Maybe when Kenneth Dixon returns from injury, he will spark the running game and his preseason suggests that could be the case. He also should provide a shot in the arm to Baltimore’s passing game. But it looks like Justin Forsett’s best days are certainly behind him while Terrence West has been a solid contributor and the superior player to Forsett.On defense, Eric Weddle has been even better than expected in a Ravens uniform. His addition has been huge and a clear upgrade. Lardarius Webb has also been solid next to Weddle at safety and looks more comfortable now after converting from cornerback. CJ Mosley, who had a spectacular interception in Jacksonville and has done very well in coverage overall, is also having a very good year after a down campaign in 2015 and Terrell Suggs has been a welcome back addition after his major injury.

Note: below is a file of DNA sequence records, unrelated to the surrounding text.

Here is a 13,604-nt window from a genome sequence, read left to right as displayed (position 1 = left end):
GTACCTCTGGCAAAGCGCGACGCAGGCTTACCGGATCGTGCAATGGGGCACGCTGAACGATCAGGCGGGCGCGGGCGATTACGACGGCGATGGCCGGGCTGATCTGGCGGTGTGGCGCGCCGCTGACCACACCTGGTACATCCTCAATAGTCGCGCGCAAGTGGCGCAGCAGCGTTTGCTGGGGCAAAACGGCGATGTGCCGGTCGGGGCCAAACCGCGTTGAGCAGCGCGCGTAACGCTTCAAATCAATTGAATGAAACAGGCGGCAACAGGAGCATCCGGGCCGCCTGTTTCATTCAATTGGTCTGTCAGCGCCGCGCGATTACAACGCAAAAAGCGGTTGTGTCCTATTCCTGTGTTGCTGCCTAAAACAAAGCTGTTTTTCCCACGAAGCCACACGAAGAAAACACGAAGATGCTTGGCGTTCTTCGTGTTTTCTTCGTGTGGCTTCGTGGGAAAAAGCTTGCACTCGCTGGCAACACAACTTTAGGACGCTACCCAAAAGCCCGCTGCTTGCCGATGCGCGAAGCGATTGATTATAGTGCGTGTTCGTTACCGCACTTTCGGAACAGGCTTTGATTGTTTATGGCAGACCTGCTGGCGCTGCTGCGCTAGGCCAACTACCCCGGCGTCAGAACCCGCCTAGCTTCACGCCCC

Timmy Jernigan is also a talented player who has stepped up, especially as an interior pass-rusher, and Brandon Williams remains an underrated rock in the middle of their front.
The Ravens defense is encouraging overall and great vs. the run. They have allowed just 44 points this year and tackle extremely well. Is it an elite unit? Certainly not, but it looks to be above average and they are creating turnovers. Derek Carr and company should prove to be a much steeper test next week than anyone the Ravens have faced to date, though.
Allen Robinson gave the Ravens a very tough time. Amari Cooper very well could abuse Shareece Wright in Week 4 and the Raiders’ offensive line, now with former Raven Kelechi Osemele, is one of the best groups in the league.
3-0 is 3-0 no matter how you slice it and if Baltimore improves throughout the season and ends up hosting playoff games, no one will care how these early games were won. Plus, they have a pretty favorable schedule.
That being said, these were three of the ugliest wins you can find and there are as many questions as answered surrounding the Ravens right now. But hey, it sure beats being 0-3…which Baltimore almost just as easily could be right now.